Among so many great moon photos out there, it doesn’t happen all too often anymore that one of them makes you stop scrolling and just stare in awe. This is what happened to me when I saw this magnificent moon photo by Andrew McCarthy. Then I read that it’s an 81-megapixel photo, stacked from nearly 50,000 exposures. I reached out to Andrew curious to learn more, and he kindly shared the details of his process with DIYP.
Andrew photographed the night sky on Tuesday, 12 February. Andrew explains that the moon appeared at 44% illumination and he wanted to create this large, detailed photo. Interestingly enough, he didn’t need to search for a special location to shoot: the image was taken from his backyard in Elk Grove, California. He shared the final image on Reddit where it rapidly hit 161 thousands of likes (and counting). But how did he do it?
This image was acquired by taking 50,000 images of the lit surface (25 tiles at 2000 frames each) and stacking the best 50% of the frames. Acquisition was done with a ZWO ASI224MC. The earthshine portion of the moon was captured with a Sony a7II, and was a mosaic of 13 tiles with the best of around 20 images per tile stacked. The stars were taken with a stack of 50 images with the Sony. The telescope I used was an Orion XT10, mounted on a Skywatcher EQ6-R Pro.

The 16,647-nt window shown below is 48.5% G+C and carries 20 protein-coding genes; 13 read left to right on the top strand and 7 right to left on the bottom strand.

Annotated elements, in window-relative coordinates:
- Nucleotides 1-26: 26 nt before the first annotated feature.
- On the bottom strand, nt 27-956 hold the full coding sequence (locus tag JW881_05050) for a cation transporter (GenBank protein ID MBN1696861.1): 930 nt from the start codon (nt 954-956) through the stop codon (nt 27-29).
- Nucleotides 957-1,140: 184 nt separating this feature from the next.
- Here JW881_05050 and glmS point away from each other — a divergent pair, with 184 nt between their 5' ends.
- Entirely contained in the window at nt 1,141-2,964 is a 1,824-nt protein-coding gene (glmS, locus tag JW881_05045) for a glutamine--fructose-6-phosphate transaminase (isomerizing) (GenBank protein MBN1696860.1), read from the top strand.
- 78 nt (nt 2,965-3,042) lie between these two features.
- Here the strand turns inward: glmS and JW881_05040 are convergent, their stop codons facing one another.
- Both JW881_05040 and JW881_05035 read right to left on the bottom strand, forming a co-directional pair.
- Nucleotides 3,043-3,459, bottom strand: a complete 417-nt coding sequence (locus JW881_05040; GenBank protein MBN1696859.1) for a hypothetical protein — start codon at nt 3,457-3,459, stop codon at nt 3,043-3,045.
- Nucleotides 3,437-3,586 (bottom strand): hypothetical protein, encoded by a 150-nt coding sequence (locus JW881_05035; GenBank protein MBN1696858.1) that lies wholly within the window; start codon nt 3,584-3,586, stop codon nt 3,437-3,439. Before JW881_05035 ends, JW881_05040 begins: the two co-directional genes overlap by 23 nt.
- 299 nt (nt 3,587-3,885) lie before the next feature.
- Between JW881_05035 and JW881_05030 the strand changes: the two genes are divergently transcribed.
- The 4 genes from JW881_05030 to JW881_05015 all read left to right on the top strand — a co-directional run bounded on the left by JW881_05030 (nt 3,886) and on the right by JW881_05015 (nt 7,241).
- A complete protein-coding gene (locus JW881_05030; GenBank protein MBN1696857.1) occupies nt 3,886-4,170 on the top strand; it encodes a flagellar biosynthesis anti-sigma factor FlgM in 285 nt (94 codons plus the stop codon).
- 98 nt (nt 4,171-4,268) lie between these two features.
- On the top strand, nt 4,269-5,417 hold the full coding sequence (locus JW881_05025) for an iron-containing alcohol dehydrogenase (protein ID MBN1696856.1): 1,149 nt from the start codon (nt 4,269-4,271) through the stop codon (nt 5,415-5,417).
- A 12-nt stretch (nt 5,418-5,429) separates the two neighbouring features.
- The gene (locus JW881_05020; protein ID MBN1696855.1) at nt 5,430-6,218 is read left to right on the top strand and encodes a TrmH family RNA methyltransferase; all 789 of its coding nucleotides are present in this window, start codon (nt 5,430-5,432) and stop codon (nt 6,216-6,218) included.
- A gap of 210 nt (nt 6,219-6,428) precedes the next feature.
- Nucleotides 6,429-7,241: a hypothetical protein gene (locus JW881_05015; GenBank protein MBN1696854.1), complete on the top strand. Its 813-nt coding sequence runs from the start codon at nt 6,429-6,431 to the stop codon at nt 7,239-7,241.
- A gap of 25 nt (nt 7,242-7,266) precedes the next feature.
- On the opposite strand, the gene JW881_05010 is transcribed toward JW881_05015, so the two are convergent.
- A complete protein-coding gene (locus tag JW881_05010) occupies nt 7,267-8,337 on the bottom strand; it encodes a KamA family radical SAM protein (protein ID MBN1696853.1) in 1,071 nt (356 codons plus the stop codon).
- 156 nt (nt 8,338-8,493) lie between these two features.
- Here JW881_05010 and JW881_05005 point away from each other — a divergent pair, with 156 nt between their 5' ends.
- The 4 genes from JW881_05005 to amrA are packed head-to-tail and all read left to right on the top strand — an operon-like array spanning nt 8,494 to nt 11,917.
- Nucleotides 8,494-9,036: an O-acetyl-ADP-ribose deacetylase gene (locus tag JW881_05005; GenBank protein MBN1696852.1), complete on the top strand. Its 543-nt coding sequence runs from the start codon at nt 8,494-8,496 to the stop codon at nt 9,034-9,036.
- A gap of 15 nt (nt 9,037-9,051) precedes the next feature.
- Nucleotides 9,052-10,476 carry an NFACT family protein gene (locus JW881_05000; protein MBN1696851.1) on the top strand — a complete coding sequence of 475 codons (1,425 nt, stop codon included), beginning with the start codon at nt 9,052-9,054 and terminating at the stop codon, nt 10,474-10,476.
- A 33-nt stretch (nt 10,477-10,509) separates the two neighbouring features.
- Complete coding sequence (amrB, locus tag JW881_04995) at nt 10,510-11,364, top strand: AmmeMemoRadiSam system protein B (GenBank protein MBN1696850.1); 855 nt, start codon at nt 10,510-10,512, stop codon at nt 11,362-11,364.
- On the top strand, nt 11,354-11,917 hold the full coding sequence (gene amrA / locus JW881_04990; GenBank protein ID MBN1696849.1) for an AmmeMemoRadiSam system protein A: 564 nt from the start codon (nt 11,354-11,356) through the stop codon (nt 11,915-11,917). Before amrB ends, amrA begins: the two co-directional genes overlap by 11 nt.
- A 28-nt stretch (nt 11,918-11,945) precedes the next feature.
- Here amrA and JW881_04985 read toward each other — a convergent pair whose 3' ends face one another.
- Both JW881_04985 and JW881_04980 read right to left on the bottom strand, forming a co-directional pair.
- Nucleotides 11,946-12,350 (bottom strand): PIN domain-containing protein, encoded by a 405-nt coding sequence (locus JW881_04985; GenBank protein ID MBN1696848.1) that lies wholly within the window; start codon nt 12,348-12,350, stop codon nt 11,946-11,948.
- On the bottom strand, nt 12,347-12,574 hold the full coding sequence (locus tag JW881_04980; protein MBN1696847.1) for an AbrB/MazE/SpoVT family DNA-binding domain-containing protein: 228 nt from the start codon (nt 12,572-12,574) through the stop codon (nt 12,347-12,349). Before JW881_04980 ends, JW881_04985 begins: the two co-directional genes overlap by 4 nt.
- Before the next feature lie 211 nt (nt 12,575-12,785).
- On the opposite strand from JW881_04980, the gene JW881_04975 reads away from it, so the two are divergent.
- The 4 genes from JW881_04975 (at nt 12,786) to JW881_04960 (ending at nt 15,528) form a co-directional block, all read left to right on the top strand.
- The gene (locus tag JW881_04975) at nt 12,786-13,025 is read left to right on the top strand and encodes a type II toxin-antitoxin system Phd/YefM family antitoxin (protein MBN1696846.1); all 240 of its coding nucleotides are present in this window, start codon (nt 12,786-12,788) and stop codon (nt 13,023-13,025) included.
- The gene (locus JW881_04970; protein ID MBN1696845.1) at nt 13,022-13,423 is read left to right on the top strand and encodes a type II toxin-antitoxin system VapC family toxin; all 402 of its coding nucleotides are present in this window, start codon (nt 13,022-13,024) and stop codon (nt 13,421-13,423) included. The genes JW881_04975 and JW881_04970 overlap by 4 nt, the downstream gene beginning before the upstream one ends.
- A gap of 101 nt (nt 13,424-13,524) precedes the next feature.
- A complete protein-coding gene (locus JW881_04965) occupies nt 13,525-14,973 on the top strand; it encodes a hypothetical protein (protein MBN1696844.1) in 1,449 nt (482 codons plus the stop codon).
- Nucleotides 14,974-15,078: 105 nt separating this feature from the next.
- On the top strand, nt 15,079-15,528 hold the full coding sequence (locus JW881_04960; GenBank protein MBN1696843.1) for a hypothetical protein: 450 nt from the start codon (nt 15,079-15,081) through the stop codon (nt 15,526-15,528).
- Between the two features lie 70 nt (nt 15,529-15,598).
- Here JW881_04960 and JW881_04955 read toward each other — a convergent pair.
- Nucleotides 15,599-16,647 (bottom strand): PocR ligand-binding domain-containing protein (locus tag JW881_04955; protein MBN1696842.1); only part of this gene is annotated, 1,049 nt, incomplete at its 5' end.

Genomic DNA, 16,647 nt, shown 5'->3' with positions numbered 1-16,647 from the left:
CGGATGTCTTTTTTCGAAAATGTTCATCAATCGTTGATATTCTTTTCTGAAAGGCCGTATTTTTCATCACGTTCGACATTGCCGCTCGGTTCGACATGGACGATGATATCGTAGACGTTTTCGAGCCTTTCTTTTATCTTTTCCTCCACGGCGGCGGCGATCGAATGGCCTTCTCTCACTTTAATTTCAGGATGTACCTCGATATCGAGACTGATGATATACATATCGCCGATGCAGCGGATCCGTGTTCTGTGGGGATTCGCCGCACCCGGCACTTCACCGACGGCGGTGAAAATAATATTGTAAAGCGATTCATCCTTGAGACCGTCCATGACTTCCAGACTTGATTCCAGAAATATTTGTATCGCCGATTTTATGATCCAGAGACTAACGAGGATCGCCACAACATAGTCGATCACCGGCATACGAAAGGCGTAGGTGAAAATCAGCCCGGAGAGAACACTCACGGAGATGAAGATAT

When it comes to stacking, Andrew stacked the images using Autostakkert, sharpened them with Registax, and stitched them together with Photoshop. After stacking, it was time for some final adjustments: clone stamping missing/obscured areas, masking, and curves adjustments, which were also done in Photoshop.
Hearing how many photos it took and how big the final image is, I was curious to know how much time it takes to create an image like this. Andrew told me that the acquisition took him about an hour, the software processing/stacking around two hours, and the manual processing between three and four hours. Sounds like a painstaking process, but I’d say it was totally worth it!
Below you can see the final image, but make sure to view it in its full glory via this link. Also check out Andrew’s Solar System composite, another one of his great works we featured here. Finally, don’t forget to follow Andrew on Instagram, and you can also order prints of his fantastic images through his online store.